Before The Volkswagen Group became entwined in its “Dieselgate” scandal, the organization was hard at work on electrified powertrains for consumers who either desire zero emissions transport or simply far greater efficiency than standard gas-powered vehicles.
The Audi A3 e-tron Sportback is what the luxury automaker describes as a transitional vehicle for consumers who want the benefits of plug-in hybrid efficiency without drastically altering their lifestyles, as opposed to those who’ve had a full glass of EV Kool-aid. On the surface, the A3 e-tron is an attractive model: it promises superb driving range along with high levels of technology and performance.
Audi made it clear that news of emissions-cheating devices by its parent company had shocked and angered the brand, so the question is: can a focus on electrically-assisted platforms help steer the German automaker into a new, brighter future?
Paving the road to an e-Life
With the introduction of the A3 e-tron, Audi isn’t just testing the waters of luxury hybrid sales, it’s gaining purview into how the brand might perform with a fully electric model (aka. the production version Q6 e-tron). With 75-percent of A3 buyers coming from non-luxury models, Audi needs its plug-in hybrid version to deliver improved efficiency without pricing out its present buyer demographic.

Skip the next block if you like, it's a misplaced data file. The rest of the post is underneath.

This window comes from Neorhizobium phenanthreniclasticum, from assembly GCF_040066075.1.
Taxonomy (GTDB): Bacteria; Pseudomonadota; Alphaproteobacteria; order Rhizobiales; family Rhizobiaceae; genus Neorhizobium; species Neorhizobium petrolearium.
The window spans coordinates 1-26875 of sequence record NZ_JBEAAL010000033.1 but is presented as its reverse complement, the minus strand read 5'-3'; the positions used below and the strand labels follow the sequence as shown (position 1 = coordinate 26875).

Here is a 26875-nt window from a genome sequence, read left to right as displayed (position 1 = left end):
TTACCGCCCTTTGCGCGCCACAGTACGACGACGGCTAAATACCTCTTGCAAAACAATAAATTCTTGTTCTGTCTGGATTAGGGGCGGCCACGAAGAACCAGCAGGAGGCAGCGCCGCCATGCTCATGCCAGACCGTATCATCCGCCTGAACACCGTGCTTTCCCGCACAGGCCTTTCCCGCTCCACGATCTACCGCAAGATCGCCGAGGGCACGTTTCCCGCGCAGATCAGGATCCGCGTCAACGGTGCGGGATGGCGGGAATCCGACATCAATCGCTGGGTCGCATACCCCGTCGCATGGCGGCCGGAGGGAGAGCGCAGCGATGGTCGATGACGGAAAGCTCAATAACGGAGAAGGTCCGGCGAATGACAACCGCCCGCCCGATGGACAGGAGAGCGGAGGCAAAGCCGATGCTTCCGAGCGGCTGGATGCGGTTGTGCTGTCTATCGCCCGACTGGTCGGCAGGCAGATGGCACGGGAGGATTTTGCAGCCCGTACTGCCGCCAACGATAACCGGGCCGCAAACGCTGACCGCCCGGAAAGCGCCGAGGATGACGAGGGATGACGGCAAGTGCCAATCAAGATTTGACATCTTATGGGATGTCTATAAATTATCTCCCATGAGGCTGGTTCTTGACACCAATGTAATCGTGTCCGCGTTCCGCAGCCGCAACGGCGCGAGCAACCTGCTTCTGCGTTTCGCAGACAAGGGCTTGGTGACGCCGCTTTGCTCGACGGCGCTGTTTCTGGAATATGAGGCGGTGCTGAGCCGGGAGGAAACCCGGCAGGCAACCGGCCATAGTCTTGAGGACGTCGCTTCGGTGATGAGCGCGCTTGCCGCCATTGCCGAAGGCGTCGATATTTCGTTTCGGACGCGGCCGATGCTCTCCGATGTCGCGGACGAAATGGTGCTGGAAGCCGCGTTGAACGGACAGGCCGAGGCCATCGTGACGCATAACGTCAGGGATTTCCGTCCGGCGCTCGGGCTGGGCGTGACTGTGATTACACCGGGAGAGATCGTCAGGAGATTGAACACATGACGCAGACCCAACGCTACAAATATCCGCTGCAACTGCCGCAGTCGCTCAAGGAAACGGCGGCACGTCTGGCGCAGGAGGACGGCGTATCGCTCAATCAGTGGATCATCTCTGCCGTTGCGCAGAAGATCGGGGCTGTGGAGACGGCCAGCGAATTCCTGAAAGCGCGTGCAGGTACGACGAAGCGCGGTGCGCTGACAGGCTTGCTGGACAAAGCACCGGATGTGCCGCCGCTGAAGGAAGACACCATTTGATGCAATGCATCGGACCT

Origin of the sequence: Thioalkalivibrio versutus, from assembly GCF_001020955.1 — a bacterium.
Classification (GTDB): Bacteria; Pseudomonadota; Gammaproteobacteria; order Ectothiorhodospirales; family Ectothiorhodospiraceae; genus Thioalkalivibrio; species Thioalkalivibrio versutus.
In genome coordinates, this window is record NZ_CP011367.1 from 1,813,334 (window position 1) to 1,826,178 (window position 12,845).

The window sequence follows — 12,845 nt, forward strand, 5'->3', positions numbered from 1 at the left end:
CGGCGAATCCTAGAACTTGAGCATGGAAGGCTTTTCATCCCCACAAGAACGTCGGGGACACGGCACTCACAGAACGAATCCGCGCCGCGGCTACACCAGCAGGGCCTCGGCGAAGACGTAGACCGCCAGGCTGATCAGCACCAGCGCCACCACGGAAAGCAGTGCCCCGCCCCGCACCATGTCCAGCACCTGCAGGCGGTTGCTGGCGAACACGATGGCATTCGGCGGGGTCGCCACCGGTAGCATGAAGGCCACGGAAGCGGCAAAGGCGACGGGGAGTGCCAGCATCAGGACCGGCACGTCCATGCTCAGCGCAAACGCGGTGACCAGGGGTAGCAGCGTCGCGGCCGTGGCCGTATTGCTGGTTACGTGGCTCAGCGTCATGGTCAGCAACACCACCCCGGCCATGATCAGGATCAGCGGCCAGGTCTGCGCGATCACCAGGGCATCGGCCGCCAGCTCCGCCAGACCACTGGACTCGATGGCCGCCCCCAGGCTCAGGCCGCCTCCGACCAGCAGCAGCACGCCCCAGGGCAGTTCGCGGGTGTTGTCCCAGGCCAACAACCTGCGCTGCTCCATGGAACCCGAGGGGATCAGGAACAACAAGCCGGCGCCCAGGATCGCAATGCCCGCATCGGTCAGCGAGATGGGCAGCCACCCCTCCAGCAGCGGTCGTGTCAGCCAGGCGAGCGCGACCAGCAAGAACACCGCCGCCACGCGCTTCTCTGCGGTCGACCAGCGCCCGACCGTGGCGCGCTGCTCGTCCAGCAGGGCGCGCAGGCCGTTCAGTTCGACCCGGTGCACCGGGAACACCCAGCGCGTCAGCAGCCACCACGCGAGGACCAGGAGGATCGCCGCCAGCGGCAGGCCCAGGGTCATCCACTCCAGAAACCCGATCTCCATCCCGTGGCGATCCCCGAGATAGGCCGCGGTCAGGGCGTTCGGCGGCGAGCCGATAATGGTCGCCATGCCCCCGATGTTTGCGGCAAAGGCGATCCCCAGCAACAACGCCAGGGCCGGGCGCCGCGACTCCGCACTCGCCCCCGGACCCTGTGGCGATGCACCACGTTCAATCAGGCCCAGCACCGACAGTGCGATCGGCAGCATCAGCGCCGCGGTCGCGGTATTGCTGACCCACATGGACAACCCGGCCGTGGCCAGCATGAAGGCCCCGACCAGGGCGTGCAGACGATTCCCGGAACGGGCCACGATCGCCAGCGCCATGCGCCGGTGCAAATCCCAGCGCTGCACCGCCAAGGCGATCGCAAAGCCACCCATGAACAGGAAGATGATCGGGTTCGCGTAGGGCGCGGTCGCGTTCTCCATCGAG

To accomplish this task, Audi mimics the European-only Golf GTE’s powertrain instead of engineering a totally new setup at far greater cost. The A3 e-tron pairs a turbocharged 1.4-liter four-cylinder gas engine with a 75kW lithium-ion battery-powered electric motor for a combined 204 horsepower and 258 pound-feet of torque. This matchup motivates the A3 e-tron to 60 mph in an efficient 7.6 seconds and on to a top speed of 130 mph.
If you’re doing the math, then you’ve realized by now that the A3 e-tron is a quick little hatch indeed. Moreover, thanks to your petrol-powered comrade, while you’re enjoying the A3 e-tron’s electrically-assisted performance which will, of course, eat into your efficiency, you needn’t fear being stranded by the side of the road.
Audi claims the A3 e-tron will return a combined MPGe of between 83 and 84 and an electric-only range of 16-17 miles, which means the five-door model can genuinely be an all-purpose vehicle for many. With the average commute in the U.S. hovering around 14 miles, the A3 e-tron’s electric range is enough to get you to work, charge up while you’re there (which takes 8 hours via a 120V outlet or 2 hours and 15 minutes via a 240V outlet), and get you back home. Should you want to embark on a road trip, you aren’t handicapped like you would be, for example, in the 83-mile-range Volkswagen e-Golf. Speaking of road trips, if you and your peers can fit in a standard A3, then the e-tron version won’t disrupt your plans. Audi has engineered the battery placement beneath the rear seat bench, so passenger and trunk space is relatively unhindered, and you can still fold those 60/40 rear seats.